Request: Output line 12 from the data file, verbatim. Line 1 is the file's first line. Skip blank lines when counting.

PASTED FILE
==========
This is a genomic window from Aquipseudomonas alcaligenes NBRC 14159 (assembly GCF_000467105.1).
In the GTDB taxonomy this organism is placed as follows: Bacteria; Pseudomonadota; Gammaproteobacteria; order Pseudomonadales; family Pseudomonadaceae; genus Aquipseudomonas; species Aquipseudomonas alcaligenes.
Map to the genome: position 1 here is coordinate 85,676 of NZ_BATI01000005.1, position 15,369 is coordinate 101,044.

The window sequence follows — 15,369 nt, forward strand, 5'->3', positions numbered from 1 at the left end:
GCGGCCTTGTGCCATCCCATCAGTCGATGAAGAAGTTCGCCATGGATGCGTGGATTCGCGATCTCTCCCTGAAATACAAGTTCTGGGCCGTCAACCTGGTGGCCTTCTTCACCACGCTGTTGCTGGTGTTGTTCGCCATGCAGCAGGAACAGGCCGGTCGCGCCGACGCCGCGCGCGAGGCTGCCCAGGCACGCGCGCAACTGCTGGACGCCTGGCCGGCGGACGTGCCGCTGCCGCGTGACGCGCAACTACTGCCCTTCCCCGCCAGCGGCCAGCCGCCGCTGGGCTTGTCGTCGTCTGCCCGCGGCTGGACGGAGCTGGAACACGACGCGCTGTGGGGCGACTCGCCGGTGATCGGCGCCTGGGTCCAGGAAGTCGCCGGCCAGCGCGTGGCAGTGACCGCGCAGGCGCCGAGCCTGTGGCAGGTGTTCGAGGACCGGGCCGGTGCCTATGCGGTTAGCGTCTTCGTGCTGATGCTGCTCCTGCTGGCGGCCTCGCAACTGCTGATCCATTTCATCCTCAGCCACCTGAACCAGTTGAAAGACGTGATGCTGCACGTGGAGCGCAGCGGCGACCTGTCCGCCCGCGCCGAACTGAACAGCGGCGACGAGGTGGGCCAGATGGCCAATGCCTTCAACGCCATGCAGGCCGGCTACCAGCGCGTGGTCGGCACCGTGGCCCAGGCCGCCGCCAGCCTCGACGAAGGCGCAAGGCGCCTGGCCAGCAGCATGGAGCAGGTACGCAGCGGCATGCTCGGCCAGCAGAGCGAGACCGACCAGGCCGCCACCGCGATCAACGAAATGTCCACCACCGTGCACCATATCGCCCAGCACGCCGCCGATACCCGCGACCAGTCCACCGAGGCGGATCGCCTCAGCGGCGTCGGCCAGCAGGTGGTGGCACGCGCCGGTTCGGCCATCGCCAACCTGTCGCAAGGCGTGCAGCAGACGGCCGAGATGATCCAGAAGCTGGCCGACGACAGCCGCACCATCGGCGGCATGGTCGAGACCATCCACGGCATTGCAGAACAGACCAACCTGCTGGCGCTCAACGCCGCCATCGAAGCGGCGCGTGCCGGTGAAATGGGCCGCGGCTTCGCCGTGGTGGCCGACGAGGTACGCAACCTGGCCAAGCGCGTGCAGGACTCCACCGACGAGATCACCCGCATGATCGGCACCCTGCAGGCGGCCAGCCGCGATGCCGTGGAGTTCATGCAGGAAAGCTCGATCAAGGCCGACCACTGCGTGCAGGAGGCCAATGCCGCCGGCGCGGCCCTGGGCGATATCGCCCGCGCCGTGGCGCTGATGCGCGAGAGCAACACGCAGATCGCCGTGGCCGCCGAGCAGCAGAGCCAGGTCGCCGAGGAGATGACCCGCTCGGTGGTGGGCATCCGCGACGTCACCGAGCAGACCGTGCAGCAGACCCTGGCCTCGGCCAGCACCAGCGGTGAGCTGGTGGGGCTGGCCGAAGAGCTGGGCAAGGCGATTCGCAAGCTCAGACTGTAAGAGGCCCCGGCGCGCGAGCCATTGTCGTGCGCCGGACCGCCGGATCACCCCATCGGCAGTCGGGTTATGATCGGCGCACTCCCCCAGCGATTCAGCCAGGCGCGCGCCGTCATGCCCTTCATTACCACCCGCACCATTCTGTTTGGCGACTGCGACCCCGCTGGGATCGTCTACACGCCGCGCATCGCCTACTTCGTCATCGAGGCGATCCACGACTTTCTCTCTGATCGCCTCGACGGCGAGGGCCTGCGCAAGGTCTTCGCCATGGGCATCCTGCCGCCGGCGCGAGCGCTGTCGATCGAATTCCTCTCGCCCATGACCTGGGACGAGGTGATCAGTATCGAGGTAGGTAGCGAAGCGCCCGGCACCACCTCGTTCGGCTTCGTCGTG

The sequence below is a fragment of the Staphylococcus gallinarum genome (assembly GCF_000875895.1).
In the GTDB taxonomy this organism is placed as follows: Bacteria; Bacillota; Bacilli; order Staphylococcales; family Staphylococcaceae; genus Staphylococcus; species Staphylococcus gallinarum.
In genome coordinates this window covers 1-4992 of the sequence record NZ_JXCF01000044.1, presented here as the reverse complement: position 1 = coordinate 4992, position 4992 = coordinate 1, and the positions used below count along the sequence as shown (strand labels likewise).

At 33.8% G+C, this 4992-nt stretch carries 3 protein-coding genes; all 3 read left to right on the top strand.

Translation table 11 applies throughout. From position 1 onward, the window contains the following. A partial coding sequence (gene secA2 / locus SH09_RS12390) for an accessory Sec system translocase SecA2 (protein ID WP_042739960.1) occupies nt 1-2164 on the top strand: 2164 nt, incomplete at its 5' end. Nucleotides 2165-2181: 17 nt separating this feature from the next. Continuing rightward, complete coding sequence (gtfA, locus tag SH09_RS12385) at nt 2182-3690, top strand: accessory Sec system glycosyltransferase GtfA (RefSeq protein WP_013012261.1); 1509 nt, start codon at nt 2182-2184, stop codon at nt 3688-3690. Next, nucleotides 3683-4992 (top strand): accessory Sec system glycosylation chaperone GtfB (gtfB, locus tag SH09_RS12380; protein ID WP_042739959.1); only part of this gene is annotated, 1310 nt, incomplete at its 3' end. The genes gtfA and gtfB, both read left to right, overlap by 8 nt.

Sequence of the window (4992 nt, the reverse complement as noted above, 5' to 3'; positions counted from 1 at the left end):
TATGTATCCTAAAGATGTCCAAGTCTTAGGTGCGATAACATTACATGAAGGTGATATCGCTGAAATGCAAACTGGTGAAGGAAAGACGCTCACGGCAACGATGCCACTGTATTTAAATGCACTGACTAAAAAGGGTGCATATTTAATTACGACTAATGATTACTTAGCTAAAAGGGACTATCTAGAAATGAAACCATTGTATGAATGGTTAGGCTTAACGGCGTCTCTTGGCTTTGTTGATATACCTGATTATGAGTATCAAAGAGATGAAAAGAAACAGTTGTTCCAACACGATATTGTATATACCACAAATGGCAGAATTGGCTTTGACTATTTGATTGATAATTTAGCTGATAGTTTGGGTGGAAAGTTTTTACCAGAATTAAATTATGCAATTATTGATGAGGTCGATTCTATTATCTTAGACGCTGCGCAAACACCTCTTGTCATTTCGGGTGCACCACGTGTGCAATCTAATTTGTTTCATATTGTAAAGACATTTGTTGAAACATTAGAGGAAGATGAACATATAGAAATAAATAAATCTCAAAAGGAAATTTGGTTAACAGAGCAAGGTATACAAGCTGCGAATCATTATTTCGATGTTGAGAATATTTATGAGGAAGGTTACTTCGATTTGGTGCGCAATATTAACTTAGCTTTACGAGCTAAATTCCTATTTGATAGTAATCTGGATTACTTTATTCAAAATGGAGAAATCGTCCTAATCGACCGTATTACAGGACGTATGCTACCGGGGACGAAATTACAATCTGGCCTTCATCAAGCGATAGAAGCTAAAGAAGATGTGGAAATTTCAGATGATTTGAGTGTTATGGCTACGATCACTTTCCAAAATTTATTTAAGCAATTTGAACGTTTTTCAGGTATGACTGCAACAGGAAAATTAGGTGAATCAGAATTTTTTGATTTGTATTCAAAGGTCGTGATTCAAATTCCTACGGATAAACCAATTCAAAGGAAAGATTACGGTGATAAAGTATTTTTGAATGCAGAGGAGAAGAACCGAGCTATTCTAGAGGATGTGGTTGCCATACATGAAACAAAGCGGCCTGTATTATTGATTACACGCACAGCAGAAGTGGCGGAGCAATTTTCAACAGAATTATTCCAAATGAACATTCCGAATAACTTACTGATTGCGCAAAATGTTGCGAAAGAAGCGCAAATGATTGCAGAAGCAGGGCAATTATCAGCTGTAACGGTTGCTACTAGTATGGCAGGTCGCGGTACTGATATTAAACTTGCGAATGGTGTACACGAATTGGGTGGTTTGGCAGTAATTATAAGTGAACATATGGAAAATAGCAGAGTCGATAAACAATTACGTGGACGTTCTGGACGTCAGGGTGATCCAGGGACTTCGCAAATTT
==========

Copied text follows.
TATGTATCCTAAAGATGTCCAAGTCTTAGGTGCGATAACATTACATGAAGGTGATATCGCTGAAATGCAAACTGGTGAAGGAAAGACGCTCACGGCAACGATGCCACTGTATTTAAATGCACTGACTAAAAAGGGTGCATATTTAATTACGACTAATGATTACTTAGCTAAAAGGGACTATCTAGAAATGAAACCATTGTATGAATGGTTAGGCTTAACGGCGTCTCTTGGCTTTGTTGATATACCTGATTATGAGTATCAAAGAGATGAAAAGAAACAGTTGTTCCAACACGATATTGTATATACCACAAATGGCAGAATTGGCTTTGACTATTTGATTGATAATTTAGCTGATAGTTTGGGTGGAAAGTTTTTACCAGAATTAAATTATGCAATTATTGATGAGGTCGATTCTATTATCTTAGACGCTGCGCAAACACCTCTTGTCATTTCGGGTGCACCACGTGTGCAATCTAATTTGTTTCATATTGTAAAGACATTTGTTGAAACATTAGAGGAAGATGAACATATAGAAATAAATAAATCTCAAAAGGAAATTTGGTTAACAGAGCAAGGTATACAAGCTGCGAATCATTATTTCGATGTTGAGAATATTTATGAGGAAGGTTACTTCGATTTGGTGCGCAATATTAACTTAGCTTTACGAGCTAAATTCCTATTTGATAGTAATCTGGATTACTTTATTCAAAATGGAGAAATCGTCCTAATCGACCGTATTACAGGACGTATGCTACCGGGGACGAAATTACAATCTGGCCTTCATCAAGCGATAGAAGCTAAAGAAGATGTGGAAATTTCAGATGATTTGAGTGTTATGGCTACGATCACTTTCCAAAATTTATTTAAGCAATTTGAACGTTTTTCAGGTATGACTGCAACAGGAAAATTAGGTGAATCAGAATTTTTTGATTTGTATTCAAAGGTCGTGATTCAAATTCCTACGGATAAACCAATTCAAAGGAAAGATTACGGTGATAAAGTATTTTTGAATGCAGAGGAGAAGAACCGAGCTATTCTAGAGGATGTGGTTGCCATACATGAAACAAAGCGGCCTGTATTATTGATTACACGCACAGCAGAAGTGGCGGAGCAATTTTCAACAGAATTATTCCAAATGAACATTCCGAATAACTTACTGATTGCGCAAAATGTTGCGAAAGAAGCGCAAATGATTGCAGAAGCAGGGCAATTATCAGCTGTAACGGTTGCTACTAGTATGGCAGGTCGCGGTACTGATATTAAACTTGCGAATGGTGTACACGAATTGGGTGGTTTGGCAGTAATTATAAGTGAACATATGGAAAATAGCAGAGTCGATAAACAATTACGTGGACGTTCTGGACGTCAGGGTGATCCAGGGACTTCGCAAATTT